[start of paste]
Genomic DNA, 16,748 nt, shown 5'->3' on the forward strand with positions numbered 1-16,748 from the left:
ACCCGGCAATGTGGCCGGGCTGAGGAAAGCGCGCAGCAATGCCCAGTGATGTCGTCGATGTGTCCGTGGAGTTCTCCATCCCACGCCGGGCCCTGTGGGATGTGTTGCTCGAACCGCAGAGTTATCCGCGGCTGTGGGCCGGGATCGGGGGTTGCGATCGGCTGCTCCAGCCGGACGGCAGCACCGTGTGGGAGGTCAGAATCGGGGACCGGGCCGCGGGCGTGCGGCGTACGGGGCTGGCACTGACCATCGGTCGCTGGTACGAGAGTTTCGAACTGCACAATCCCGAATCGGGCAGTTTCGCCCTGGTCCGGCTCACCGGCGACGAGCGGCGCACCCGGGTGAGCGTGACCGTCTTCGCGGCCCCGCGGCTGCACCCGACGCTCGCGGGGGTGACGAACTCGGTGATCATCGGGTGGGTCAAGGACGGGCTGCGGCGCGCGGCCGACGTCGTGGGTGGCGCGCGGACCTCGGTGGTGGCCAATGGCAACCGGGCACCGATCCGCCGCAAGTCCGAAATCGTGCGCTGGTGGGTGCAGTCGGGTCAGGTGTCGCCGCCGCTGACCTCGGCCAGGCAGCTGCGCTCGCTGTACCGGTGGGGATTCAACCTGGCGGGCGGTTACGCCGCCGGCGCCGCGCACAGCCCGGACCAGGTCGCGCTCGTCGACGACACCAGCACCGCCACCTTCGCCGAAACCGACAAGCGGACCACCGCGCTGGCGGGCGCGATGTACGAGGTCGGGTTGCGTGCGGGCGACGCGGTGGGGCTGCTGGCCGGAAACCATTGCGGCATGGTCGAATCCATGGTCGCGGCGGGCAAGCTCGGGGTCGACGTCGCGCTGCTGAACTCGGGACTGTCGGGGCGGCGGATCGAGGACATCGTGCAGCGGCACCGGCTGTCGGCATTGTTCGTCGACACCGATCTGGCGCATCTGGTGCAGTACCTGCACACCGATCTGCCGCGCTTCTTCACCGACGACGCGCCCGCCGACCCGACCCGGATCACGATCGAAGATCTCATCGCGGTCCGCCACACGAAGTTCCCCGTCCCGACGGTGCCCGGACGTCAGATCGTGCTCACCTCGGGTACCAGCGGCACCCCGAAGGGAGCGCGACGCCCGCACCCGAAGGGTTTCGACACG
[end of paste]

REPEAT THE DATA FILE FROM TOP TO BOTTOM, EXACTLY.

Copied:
Genomic DNA, 16,748 nt, shown 5'->3' on the forward strand with positions numbered 1-16,748 from the left:
ACCCGGCAATGTGGCCGGGCTGAGGAAAGCGCGCAGCAATGCCCAGTGATGTCGTCGATGTGTCCGTGGAGTTCTCCATCCCACGCCGGGCCCTGTGGGATGTGTTGCTCGAACCGCAGAGTTATCCGCGGCTGTGGGCCGGGATCGGGGGTTGCGATCGGCTGCTCCAGCCGGACGGCAGCACCGTGTGGGAGGTCAGAATCGGGGACCGGGCCGCGGGCGTGCGGCGTACGGGGCTGGCACTGACCATCGGTCGCTGGTACGAGAGTTTCGAACTGCACAATCCCGAATCGGGCAGTTTCGCCCTGGTCCGGCTCACCGGCGACGAGCGGCGCACCCGGGTGAGCGTGACCGTCTTCGCGGCCCCGCGGCTGCACCCGACGCTCGCGGGGGTGACGAACTCGGTGATCATCGGGTGGGTCAAGGACGGGCTGCGGCGCGCGGCCGACGTCGTGGGTGGCGCGCGGACCTCGGTGGTGGCCAATGGCAACCGGGCACCGATCCGCCGCAAGTCCGAAATCGTGCGCTGGTGGGTGCAGTCGGGTCAGGTGTCGCCGCCGCTGACCTCGGCCAGGCAGCTGCGCTCGCTGTACCGGTGGGGATTCAACCTGGCGGGCGGTTACGCCGCCGGCGCCGCGCACAGCCCGGACCAGGTCGCGCTCGTCGACGACACCAGCACCGCCACCTTCGCCGAAACCGACAAGCGGACCACCGCGCTGGCGGGCGCGATGTACGAGGTCGGGTTGCGTGCGGGCGACGCGGTGGGGCTGCTGGCCGGAAACCATTGCGGCATGGTCGAATCCATGGTCGCGGCGGGCAAGCTCGGGGTCGACGTCGCGCTGCTGAACTCGGGACTGTCGGGGCGGCGGATCGAGGACATCGTGCAGCGGCACCGGCTGTCGGCATTGTTCGTCGACACCGATCTGGCGCATCTGGTGCAGTACCTGCACACCGATCTGCCGCGCTTCTTCACCGACGACGCGCCCGCCGACCCGACCCGGATCACGATCGAAGATCTCATCGCGGTCCGCCACACGAAGTTCCCCGTCCCGACGGTGCCCGGACGTCAGATCGTGCTCACCTCGGGTACCAGCGGCACCCCGAAGGGAGCGCGACGCCCGCACCCGAAGGGTTTCGACACG